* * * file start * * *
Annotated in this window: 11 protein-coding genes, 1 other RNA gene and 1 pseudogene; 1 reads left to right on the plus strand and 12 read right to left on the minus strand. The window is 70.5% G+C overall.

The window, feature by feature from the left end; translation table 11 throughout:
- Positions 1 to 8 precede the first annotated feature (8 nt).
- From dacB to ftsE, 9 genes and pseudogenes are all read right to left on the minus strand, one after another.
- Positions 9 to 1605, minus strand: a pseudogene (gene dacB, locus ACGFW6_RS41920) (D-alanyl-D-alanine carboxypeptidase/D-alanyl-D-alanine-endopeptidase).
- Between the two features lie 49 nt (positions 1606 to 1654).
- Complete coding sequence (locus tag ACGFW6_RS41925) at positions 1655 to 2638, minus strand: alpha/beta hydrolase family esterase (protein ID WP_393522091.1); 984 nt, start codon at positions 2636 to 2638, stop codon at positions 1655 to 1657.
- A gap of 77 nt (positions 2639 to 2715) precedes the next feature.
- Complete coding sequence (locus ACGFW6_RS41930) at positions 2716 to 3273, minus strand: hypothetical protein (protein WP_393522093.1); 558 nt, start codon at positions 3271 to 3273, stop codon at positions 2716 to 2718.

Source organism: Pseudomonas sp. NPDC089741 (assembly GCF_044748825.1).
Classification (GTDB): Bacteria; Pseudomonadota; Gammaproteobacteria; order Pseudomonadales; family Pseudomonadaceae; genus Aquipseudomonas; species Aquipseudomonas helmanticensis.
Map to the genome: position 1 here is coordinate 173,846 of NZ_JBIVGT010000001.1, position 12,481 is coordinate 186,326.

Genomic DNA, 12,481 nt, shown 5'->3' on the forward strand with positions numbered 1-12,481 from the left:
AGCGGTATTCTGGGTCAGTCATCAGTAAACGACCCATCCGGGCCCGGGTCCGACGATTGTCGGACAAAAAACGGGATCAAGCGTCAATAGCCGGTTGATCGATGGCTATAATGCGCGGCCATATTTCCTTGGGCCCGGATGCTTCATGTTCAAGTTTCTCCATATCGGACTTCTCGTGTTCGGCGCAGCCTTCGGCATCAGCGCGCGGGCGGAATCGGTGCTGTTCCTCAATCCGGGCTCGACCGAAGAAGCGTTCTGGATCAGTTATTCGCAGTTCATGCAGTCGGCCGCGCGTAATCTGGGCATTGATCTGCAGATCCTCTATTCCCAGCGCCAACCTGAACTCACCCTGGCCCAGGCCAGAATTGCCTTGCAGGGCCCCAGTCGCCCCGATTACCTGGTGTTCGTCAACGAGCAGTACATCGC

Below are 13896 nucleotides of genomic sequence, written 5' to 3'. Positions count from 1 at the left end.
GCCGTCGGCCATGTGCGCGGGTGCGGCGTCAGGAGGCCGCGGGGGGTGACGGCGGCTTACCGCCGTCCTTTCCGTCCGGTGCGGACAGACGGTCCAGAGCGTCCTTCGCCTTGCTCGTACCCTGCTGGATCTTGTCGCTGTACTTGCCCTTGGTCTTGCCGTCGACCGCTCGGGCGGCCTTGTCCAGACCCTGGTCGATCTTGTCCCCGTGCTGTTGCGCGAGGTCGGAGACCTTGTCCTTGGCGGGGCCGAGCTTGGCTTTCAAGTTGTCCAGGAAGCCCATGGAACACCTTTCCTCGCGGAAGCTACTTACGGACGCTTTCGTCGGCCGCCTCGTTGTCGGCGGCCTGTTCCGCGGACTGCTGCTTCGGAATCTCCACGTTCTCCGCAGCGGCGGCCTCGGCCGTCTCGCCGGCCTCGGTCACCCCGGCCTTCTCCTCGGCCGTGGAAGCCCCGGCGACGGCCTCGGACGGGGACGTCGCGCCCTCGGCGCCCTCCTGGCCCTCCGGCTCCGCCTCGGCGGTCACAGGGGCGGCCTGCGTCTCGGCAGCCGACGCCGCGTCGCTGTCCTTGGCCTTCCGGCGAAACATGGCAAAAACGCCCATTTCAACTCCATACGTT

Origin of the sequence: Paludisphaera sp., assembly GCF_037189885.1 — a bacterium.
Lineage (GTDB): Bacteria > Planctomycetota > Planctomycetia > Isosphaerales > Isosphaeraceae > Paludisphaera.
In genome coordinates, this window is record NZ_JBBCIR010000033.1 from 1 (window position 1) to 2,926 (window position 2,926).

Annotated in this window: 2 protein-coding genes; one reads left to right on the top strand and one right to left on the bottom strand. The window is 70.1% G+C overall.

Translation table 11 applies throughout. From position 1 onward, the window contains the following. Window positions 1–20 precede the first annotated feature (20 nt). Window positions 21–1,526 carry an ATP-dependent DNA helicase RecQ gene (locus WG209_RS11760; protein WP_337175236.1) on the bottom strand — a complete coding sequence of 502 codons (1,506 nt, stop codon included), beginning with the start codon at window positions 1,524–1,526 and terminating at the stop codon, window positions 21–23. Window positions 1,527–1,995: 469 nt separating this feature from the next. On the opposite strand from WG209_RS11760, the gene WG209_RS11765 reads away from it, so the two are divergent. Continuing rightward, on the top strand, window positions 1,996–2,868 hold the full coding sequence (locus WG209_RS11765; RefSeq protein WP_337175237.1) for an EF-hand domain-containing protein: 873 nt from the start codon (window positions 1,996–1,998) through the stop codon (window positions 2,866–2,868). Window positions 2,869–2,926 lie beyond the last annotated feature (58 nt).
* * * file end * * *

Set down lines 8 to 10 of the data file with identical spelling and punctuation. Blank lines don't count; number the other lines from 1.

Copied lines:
- A gap of 77 nt (positions 2639 to 2715) precedes the next feature.
- Complete coding sequence (locus ACGFW6_RS41930) at positions 2716 to 3273, minus strand: hypothetical protein (protein WP_393522093.1); 558 nt, start codon at positions 3271 to 3273, stop codon at positions 2716 to 2718.

Source organism: Pseudomonas sp. NPDC089741 (assembly GCF_044748825.1).